Narratives, Ontologies, Entanglements, and Iconoclasms

in Religion and Society
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  • 1 University of Oxford
  • | 2 University of Toronto
  • | 3 University of Bergen

This volume of Religion and Society offers a personal portrait from a self-described shy academic, who also happens to be an intellectually powerful scholar of South Asia—Ann Grodzins Gold. Anthropologists of religion and South Asia know Gold’s work to portray an astonishingly subtle evocation of the realities of women’s lives, families’ lives, village lives, and everyday existence. Her respondents in this volume’s portrait section all note their admiration for the impact of her work, illustrating further Gold’s capacity to write Rajasthan into the anthropological canon, along with her poignant reflections on the nature of fieldwork, the ways in which texts and people speak to one another, and the nature of religion as lived on the ground, particularly in rural India. Well-known through her ethnographic accounts of rural India, Gold has often incorporated stories about her own experiences into her powerful, larger narratives about Rajasthan, but this volume is the first time we read of her own personal history as the basis from which she learned to observe, research, and write about religion.

The articles section features detailed discussions about multiple parts of the world, from Melanesia to China and back to India, in addition to revisiting the nature of belief in multiple ethnographic settings. First, Annelin Eriksen shows us how Pentecostalism introduces the newness of difference into a category—namely, gender—that in the Melanesian context has historically been charged with maintaining sameness. Here, Eriksen demonstrates how the introduction of Pentecostalism into Melanesia has reversed the terms of sameness and difference and has done so in a way in which gender now marks difference, not sameness.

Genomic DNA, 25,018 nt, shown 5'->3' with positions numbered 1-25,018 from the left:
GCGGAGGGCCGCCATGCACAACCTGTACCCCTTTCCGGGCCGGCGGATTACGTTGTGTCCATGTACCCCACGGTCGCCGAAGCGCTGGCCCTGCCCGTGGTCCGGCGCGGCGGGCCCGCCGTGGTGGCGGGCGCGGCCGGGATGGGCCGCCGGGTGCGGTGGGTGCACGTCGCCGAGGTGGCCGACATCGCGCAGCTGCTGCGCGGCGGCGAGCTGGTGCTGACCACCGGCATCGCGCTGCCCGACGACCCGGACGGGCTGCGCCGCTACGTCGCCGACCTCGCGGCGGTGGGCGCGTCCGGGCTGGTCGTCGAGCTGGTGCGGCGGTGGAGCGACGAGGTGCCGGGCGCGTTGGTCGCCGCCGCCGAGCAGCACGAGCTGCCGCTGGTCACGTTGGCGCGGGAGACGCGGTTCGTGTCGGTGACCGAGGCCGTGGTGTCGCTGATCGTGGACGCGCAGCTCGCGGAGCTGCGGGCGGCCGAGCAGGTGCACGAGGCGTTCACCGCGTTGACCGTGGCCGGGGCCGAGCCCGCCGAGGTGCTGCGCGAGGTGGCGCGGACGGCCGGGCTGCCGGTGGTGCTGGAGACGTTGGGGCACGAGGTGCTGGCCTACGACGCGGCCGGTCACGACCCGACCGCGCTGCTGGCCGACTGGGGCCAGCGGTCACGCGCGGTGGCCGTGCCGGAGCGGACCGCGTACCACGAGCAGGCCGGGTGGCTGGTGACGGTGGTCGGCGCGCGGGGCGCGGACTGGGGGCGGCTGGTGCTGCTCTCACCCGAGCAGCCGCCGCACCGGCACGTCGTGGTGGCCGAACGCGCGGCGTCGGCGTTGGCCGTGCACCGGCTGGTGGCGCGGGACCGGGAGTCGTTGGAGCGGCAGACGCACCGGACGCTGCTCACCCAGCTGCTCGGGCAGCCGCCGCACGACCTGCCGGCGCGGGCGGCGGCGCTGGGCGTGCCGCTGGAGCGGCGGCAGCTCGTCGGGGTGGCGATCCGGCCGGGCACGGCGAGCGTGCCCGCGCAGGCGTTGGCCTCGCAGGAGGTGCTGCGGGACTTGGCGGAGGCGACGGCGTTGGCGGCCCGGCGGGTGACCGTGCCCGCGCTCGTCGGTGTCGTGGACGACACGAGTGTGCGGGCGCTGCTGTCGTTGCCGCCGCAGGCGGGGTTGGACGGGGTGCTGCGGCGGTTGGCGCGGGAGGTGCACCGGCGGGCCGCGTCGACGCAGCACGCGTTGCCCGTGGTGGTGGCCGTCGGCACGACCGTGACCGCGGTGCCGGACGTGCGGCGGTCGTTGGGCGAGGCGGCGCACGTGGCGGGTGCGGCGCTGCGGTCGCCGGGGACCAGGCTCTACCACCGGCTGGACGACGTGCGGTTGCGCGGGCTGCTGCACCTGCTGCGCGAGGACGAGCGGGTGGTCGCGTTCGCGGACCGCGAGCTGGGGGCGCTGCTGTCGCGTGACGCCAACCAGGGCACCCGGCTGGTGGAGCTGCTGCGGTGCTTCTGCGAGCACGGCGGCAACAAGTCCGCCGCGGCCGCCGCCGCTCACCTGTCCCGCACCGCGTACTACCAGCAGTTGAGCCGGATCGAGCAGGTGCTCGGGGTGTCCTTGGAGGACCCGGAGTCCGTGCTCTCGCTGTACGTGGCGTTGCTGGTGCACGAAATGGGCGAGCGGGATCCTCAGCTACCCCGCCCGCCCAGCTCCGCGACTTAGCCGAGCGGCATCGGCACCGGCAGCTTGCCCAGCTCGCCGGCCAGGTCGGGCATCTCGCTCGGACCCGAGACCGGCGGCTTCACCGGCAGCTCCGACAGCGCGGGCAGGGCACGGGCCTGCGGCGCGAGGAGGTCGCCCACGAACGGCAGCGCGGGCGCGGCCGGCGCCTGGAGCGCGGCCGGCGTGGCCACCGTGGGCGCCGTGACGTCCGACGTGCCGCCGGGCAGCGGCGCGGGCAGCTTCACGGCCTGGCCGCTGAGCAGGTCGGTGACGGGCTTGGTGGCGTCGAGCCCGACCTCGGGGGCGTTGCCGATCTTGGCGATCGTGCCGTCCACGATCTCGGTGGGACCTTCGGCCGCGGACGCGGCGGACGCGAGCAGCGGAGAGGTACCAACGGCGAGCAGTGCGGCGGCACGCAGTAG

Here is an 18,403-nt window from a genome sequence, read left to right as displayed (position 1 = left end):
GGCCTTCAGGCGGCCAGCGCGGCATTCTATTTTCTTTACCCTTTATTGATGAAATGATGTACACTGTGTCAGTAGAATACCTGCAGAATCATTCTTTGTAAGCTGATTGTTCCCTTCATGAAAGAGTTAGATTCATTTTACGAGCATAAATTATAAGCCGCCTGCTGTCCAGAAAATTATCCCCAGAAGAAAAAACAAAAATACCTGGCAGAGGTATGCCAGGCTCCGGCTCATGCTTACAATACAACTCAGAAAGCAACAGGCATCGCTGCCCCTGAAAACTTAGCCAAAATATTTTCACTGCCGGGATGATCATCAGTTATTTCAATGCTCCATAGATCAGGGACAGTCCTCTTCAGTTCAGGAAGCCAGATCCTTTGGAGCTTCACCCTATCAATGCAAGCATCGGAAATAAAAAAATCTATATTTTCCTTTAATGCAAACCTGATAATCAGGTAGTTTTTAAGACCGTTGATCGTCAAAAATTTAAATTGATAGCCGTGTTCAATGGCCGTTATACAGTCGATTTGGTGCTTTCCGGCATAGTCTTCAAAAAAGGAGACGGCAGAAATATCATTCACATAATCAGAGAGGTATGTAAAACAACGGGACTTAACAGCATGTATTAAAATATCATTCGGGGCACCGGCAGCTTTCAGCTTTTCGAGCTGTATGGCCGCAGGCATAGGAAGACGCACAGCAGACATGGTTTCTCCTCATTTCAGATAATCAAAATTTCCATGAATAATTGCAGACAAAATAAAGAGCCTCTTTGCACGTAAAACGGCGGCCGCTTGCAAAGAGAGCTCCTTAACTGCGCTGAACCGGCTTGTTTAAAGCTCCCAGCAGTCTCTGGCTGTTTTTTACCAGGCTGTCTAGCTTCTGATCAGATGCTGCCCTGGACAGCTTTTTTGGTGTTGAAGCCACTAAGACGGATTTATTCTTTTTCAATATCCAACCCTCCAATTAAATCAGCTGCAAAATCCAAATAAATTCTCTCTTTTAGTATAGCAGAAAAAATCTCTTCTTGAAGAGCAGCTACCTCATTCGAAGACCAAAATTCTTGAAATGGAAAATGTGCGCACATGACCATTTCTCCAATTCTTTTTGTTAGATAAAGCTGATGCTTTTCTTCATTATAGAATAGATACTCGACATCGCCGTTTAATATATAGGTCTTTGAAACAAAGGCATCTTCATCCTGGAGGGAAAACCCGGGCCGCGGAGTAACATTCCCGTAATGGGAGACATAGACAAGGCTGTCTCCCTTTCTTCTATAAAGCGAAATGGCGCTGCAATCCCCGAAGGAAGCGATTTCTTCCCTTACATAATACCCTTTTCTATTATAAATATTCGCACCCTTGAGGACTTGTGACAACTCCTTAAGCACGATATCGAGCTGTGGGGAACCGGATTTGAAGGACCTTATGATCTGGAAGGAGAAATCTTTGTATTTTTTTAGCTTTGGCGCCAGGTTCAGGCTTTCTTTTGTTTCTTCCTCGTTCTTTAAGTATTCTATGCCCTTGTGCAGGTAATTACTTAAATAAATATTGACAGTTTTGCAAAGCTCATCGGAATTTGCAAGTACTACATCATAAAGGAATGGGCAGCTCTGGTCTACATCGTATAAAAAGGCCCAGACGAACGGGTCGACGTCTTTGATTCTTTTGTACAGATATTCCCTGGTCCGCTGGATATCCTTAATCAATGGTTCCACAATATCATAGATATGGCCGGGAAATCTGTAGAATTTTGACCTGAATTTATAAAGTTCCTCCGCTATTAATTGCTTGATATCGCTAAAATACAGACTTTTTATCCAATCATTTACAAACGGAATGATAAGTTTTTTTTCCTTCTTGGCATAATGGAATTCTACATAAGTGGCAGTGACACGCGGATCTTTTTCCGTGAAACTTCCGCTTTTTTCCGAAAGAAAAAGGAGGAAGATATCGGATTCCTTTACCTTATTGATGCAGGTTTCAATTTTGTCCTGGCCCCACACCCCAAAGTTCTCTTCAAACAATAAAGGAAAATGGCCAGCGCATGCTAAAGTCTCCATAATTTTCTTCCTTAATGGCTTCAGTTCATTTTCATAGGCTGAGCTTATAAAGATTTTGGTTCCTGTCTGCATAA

Next, Katherine Swancutt investigates the process of immersing oneself into a fieldwork context that becomes entangled with the life-worlds of one’s informants. She explores whether this interactive moment creates new forms of understanding each other, as well as new ways of understanding religion and aspiration. Taking the example of Southwest China as her case study—where she was asked to judge a cultural competition on the basis of her own history as a dancer—Swancutt looks at the engagement between ethnographers and their communities of study as a site of mutual production for both the analyst and the subject of study. Swancutt reflects on the fieldwork process, seeing it as capable not only of building up knowledge in two directions but also of creating careers, for both anthropologists and informants, over the course of long-term engagement. Such entwined knowledge can come about particularly through the joint creation of biographies and life stories, which hold a dynamic ‘fascination’ for both parties.

The third article, by Theodoros Kyriakides, further pursues the relation between ontology and knowledge by comparing significant ethnographies on witchcraft in the history of anthropological thought. With a particular focus on the work of Jeanne Favret-Saada, Kyriakides argues that understanding the power of belief lies in the experience of it. The long-held project in anthropological circles to come to terms with the nature of belief needs to go beyond a functionalist interpretation, to grasp how ontology trumps—or, better yet, creates—epistemology.